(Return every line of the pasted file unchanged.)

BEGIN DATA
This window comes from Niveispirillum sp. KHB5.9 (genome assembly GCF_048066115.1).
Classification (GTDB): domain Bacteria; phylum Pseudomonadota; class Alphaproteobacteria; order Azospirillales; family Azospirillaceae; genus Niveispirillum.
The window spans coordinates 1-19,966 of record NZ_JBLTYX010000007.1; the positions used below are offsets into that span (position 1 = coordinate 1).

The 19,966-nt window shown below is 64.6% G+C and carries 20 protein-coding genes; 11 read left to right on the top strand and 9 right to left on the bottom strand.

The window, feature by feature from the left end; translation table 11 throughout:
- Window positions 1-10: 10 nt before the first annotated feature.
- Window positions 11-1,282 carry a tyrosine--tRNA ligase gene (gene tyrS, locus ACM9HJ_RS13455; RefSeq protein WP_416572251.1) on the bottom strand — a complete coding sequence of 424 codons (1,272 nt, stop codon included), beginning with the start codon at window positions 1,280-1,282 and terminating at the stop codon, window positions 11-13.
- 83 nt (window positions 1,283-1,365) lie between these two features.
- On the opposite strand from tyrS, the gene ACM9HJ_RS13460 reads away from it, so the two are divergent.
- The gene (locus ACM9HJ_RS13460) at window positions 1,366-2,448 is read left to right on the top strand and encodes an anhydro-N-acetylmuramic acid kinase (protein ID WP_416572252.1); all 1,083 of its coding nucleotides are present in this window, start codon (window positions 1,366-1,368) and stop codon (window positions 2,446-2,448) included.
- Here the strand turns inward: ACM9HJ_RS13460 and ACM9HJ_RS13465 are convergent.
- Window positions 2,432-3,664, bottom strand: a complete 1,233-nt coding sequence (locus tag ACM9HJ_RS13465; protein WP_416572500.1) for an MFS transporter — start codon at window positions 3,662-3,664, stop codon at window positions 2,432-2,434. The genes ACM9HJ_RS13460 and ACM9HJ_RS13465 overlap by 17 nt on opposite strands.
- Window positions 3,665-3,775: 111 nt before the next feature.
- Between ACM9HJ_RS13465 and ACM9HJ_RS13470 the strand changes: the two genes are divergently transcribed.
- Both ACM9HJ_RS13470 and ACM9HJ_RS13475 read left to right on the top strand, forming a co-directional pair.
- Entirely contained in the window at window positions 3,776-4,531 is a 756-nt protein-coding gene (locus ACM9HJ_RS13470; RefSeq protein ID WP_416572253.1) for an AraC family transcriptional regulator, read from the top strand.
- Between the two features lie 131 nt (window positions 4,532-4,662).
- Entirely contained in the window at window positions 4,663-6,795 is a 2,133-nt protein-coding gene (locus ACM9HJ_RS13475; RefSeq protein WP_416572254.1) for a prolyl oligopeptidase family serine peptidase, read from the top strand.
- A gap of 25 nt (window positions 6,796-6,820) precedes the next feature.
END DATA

This window comes from Niveispirillum sp. KHB5.9 (genome assembly GCF_048066115.1).
Classification (GTDB): domain Bacteria; phylum Pseudomonadota; class Alphaproteobacteria; order Azospirillales; family Azospirillaceae; genus Niveispirillum.
The window spans coordinates 1-19,966 of record NZ_JBLTYX010000007.1; the positions used below are offsets into that span (position 1 = coordinate 1).

The 19,966-nt window shown below is 64.6% G+C and carries 20 protein-coding genes; 11 read left to right on the top strand and 9 right to left on the bottom strand.

The window, feature by feature from the left end; translation table 11 throughout:
- Window positions 1-10: 10 nt before the first annotated feature.
- Window positions 11-1,282 carry a tyrosine--tRNA ligase gene (gene tyrS, locus ACM9HJ_RS13455; RefSeq protein WP_416572251.1) on the bottom strand — a complete coding sequence of 424 codons (1,272 nt, stop codon included), beginning with the start codon at window positions 1,280-1,282 and terminating at the stop codon, window positions 11-13.
- 83 nt (window positions 1,283-1,365) lie between these two features.
- On the opposite strand from tyrS, the gene ACM9HJ_RS13460 reads away from it, so the two are divergent.
- The gene (locus ACM9HJ_RS13460) at window positions 1,366-2,448 is read left to right on the top strand and encodes an anhydro-N-acetylmuramic acid kinase (protein ID WP_416572252.1); all 1,083 of its coding nucleotides are present in this window, start codon (window positions 1,366-1,368) and stop codon (window positions 2,446-2,448) included.
- Here the strand turns inward: ACM9HJ_RS13460 and ACM9HJ_RS13465 are convergent.
- Window positions 2,432-3,664, bottom strand: a complete 1,233-nt coding sequence (locus tag ACM9HJ_RS13465; protein WP_416572500.1) for an MFS transporter — start codon at window positions 3,662-3,664, stop codon at window positions 2,432-2,434. The genes ACM9HJ_RS13460 and ACM9HJ_RS13465 overlap by 17 nt on opposite strands.
- Window positions 3,665-3,775: 111 nt before the next feature.
- Between ACM9HJ_RS13465 and ACM9HJ_RS13470 the strand changes: the two genes are divergently transcribed.
- Both ACM9HJ_RS13470 and ACM9HJ_RS13475 read left to right on the top strand, forming a co-directional pair.
- Entirely contained in the window at window positions 3,776-4,531 is a 756-nt protein-coding gene (locus ACM9HJ_RS13470; RefSeq protein ID WP_416572253.1) for an AraC family transcriptional regulator, read from the top strand.
- Between the two features lie 131 nt (window positions 4,532-4,662).
- Entirely contained in the window at window positions 4,663-6,795 is a 2,133-nt protein-coding gene (locus ACM9HJ_RS13475; RefSeq protein WP_416572254.1) for a prolyl oligopeptidase family serine peptidase, read from the top strand.
- A gap of 25 nt (window positions 6,796-6,820) precedes the next feature.